12 ways to mitigate the impact of expanded ICD-10 codes

Healthcare providers will soon have thousands of new codes to contest with, as CMS and the CDC will add 1,900 diagnosis codes and 3,651 hospital inpatient procedure codes to the ICD-10 coding system for fiscal year 2017.

According to the American Hospital Association, the new codes are being added now because there was a freeze on updates to ICD-10 codes before the Oct. 1, 2015, implementation date. The expanded codes take effect Oct. 1, 2016.

In light of this, Nearterm, a healthcare company providing revenue cycle management and financial management services, offered suggestions on what hospitals can do to mitigate the impact of these new codes.

Below are the company's suggestions.

1. Create a plan of action to uncover and address shortfalls and unpreparedness in all RCM functional areas.

2. Ensure coders and clinical documentation improvement specialists are trained on the new/revised codes and how they may impact business.

3. Update CDI and coding policies to include directives on the new codes if applicable.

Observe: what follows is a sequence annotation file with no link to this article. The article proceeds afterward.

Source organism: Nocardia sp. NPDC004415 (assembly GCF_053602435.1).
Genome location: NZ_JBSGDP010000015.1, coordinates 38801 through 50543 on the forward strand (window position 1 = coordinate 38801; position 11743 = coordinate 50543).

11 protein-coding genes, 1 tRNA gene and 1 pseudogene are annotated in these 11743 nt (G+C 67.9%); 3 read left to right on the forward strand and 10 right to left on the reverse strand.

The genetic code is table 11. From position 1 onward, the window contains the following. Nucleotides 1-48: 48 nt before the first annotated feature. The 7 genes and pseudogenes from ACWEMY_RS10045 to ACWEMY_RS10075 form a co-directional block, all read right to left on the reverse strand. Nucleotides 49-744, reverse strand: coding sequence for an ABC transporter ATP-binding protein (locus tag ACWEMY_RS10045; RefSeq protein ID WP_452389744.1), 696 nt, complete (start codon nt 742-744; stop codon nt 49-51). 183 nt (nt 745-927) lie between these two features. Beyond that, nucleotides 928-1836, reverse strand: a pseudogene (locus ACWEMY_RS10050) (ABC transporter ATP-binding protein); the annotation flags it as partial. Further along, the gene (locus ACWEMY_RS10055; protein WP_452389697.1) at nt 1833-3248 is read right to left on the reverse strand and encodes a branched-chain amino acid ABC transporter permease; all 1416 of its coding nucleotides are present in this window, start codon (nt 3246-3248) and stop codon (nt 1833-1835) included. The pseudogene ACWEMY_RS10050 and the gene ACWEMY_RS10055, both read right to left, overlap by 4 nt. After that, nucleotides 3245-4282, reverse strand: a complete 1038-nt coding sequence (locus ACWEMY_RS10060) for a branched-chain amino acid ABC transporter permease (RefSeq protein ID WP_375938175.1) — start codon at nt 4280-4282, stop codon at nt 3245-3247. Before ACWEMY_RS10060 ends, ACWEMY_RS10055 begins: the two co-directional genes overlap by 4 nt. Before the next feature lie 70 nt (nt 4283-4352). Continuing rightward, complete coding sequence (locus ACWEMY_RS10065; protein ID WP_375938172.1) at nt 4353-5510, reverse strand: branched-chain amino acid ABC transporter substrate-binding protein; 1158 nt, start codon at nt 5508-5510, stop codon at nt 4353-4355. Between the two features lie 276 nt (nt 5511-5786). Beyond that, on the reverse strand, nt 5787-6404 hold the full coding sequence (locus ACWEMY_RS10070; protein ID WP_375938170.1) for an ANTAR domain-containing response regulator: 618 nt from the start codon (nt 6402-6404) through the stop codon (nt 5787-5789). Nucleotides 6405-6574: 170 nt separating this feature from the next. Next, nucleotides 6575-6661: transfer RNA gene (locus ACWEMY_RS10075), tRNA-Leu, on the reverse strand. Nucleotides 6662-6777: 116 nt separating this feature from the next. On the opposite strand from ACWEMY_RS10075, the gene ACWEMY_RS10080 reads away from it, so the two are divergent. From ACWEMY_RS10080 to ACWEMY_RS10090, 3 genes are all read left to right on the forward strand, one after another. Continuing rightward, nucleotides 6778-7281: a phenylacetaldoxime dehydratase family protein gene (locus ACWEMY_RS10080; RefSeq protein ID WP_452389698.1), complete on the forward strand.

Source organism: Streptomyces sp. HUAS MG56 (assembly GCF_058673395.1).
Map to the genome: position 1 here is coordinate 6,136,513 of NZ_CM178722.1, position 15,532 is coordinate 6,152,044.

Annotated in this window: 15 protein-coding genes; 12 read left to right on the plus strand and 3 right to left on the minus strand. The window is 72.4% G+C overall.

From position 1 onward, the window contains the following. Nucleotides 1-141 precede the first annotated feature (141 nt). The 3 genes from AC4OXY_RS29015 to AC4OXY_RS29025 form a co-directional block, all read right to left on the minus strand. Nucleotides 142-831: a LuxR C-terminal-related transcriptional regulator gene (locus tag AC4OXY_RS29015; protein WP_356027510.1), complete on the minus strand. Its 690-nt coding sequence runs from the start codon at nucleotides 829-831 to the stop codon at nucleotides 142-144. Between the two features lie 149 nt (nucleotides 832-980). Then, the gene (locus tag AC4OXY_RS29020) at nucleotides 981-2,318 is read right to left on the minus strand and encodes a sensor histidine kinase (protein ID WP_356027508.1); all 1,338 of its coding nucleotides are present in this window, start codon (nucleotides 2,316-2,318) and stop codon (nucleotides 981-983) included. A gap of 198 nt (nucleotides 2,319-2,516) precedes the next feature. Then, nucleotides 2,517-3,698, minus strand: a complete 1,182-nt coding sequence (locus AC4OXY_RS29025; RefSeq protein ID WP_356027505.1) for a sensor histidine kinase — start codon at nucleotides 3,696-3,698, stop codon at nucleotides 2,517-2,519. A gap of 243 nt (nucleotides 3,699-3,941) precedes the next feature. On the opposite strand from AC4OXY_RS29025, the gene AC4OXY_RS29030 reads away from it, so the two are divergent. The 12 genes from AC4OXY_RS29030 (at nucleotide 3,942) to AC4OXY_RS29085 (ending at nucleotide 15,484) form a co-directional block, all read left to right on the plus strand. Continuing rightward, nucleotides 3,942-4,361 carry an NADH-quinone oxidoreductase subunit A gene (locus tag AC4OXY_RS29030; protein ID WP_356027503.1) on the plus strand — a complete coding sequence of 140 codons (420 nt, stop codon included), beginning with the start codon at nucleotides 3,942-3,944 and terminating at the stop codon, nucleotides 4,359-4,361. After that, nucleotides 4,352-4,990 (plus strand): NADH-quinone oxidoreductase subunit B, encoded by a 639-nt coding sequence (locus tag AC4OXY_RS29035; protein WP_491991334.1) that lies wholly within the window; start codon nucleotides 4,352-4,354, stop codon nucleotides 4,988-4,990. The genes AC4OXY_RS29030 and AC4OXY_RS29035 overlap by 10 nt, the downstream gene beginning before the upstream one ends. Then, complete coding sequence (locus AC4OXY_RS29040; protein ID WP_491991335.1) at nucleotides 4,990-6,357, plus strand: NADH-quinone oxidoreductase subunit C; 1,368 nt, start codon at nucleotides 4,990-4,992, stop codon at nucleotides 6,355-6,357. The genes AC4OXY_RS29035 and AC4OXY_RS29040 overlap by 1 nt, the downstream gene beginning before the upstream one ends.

4. Follow up weekly with coders and CDI specialists to discuss specific code sets/procedures.

5. Designate a point person to regularly check coding for quality.

6. Physicians must make sure all documentation remains at a high level of specificity.

7. For high impact surgeries and diagnoses, complete a 5-to 10-chart/provider documentation review to ensure the documentation supports the highest level of specificity.

8. Include the physicians and practitioners in the audit results and provide them with education on how to properly document the severity of their patients' illnesses.

9. Billers should also become familiar with expanded ICD-10 code sets for the specialty for which they bill.

10. Effective Oct. 1, 2016, Medicare will no longer accept unspecified codes for Part B. Therefore, Nearterm said hospitals should have a plan of action to prevent these accounts from being billed before a second level coding review can be done.

11. On the outpatient hospital side, Nearterm said queries may have to be sent back to the ordering provider requesting specificity either before the patient is seen (at registration) or at the time of coding for final billing.

12. Ensure vendors are ready for the expanded codes.


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